Program Schedule

Use Specific Quaternary Ammonium Formulations for controlling the spread of Noroviruses in Institutions

Session: Poster Abstract Session: Viral Infections: Treatment and Prevention
Friday, October 10, 2014
Room: The Pennsylvania Convention Center: IDExpo Hall BC

Noroviruses have caused numerous outbreaks in health care environments and in other institutions (schools, hotels, cruise ships, etc.). They survive well on surfaces and have a low infectious dose. Selection of proper disinfectants and cleaning tools are critical in controlling the spread of these viruses.  Quaternary ammonium compounds (QAC) are active ingredients for many common disinfectants used in the households and institutions. Successful application depends upon selecting the proper formulation for the target organism(s), the specific need (i.e. fomite, hand sanitizer), and application (spray, disposable wipe). 


We evaluated the application of QAC’s registered by the EPA for efficacy against norovirus in different settings for controlling their spread.  QAC formulations known to be effective against noroviruses were first evaluated in the laboratory to confirm their effectiveness. QAC-based formulation wipes delivered a more controlled dose of QAC to the treated surface. The first intervention involved an elementary school in which QAC wipes were used in six class rooms to wipe the children’s desk tops at the end of the school day over a period of three months. The occurrence and concentration of norovirus on classroom surfaces was compared to an equal number of classrooms which did not use wipes.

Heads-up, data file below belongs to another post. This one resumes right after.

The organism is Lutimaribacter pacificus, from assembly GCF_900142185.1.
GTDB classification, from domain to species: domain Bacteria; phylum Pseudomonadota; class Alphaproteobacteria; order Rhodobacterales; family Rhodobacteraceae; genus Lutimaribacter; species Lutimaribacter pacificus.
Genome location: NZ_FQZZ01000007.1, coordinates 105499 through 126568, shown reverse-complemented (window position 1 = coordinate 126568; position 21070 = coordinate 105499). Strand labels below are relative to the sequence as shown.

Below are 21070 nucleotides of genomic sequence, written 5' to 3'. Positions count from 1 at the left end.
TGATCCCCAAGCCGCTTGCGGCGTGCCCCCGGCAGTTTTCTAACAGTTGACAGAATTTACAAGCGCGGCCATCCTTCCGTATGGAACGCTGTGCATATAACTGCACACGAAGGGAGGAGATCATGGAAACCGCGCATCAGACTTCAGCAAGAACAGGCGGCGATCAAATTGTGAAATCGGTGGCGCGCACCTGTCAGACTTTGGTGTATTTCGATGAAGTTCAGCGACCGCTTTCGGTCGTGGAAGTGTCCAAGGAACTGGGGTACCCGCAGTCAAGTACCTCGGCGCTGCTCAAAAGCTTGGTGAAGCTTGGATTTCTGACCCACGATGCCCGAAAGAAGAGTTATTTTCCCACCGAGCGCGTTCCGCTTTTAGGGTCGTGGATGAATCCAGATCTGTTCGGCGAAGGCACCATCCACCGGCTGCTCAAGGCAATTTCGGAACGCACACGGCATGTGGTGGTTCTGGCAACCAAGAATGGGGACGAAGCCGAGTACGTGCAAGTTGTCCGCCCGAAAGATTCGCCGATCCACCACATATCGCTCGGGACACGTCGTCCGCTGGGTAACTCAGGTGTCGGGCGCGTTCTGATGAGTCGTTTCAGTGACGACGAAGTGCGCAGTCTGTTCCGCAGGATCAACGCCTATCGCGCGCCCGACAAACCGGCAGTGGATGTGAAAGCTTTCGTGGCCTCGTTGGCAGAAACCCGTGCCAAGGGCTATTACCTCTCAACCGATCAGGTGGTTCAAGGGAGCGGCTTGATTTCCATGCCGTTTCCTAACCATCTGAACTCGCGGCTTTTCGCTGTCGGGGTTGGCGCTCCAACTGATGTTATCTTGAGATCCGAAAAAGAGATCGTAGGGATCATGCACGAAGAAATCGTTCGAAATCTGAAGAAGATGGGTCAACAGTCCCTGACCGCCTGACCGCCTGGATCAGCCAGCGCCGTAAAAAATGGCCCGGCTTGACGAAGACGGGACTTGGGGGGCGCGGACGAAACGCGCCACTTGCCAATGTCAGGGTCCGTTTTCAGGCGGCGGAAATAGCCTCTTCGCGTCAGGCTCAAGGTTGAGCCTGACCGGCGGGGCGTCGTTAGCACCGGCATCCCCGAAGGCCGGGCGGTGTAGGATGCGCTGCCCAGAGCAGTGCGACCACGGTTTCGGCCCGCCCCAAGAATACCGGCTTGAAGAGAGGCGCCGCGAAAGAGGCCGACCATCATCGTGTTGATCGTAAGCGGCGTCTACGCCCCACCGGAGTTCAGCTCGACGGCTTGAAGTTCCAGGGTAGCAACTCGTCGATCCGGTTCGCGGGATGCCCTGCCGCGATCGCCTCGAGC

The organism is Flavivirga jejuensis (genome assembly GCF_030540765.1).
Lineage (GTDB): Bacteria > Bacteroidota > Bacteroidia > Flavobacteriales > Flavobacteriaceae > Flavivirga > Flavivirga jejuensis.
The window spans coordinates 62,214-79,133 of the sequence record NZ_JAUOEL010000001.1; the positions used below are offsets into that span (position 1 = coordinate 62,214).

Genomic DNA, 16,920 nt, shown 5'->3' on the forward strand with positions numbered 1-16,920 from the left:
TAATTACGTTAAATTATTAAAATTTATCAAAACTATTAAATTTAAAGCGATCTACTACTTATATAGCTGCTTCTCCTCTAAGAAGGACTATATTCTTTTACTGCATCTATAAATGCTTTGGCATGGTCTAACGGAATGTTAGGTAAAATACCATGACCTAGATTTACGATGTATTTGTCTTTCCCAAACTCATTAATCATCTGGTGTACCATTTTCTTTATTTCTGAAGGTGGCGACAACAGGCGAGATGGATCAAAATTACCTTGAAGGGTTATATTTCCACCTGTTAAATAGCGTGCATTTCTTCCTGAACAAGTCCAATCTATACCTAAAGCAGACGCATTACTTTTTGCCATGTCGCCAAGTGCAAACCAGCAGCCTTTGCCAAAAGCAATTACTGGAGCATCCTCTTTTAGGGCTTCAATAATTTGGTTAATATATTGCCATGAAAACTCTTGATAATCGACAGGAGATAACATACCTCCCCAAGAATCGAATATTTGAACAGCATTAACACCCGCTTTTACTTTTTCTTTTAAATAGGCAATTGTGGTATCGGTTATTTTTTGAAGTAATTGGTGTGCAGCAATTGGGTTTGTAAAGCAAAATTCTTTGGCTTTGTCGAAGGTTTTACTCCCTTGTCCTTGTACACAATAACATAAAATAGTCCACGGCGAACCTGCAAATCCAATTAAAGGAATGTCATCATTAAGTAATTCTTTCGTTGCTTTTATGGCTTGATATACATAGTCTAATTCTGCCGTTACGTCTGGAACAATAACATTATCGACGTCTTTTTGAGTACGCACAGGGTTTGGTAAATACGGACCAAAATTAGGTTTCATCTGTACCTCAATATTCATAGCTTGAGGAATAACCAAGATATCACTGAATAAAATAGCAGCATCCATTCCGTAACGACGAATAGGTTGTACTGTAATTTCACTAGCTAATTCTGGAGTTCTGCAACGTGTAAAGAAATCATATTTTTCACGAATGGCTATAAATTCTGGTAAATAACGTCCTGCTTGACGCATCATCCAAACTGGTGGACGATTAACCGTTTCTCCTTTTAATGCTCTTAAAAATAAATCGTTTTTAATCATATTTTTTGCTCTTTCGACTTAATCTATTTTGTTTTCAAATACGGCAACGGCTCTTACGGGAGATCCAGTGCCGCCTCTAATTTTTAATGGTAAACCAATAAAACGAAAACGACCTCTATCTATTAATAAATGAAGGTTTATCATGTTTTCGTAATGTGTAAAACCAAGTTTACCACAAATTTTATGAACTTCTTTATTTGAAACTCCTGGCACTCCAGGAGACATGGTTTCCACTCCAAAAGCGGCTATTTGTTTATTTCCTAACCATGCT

Norovirus was commonly detected on classroom surfaces during the winter in classrooms that did not use QAC wipes. The concentration of norovirus was statistically significantly lower (by 99.9%) in the classrooms using the wipes. In addition, absenteeism rates were statiscally significantly less in the classrooms using the wipes. In a second intervention we assessed the impact of cleaning dormitories which were closed after an outbreak of norovirus. Norovirus was detected on 73% of the surfaces tested in the dorm rooms after the outbreak. A onetime use of QAC wipes by cleaning crews resulted in the virus being detect on fewer than 30% of the surfaces. 


The results indicate that QAC –based formulations known to be effective against norovirus can result in decreased exposure to noroviruses (and related viruses such as SARS) in venues such as schools and offices where close contact with others facilitates rapid disease spread.

Charles Gerba, Ph.D., Soil, Water and Environmental Science, University of Arizona, Tucson, AZ and Kelly Bright, Soil Water & Environmental Science, University of Arizona, Tuscon, AZ


C. Gerba, Consumer Specialty Products Association: Consultant, Consulting fee

K. Bright, None

Findings in the abstracts are embargoed until 12:01 a.m. EDT, Oct. 8th with the exception of research findings presented at the IDWeek press conferences.

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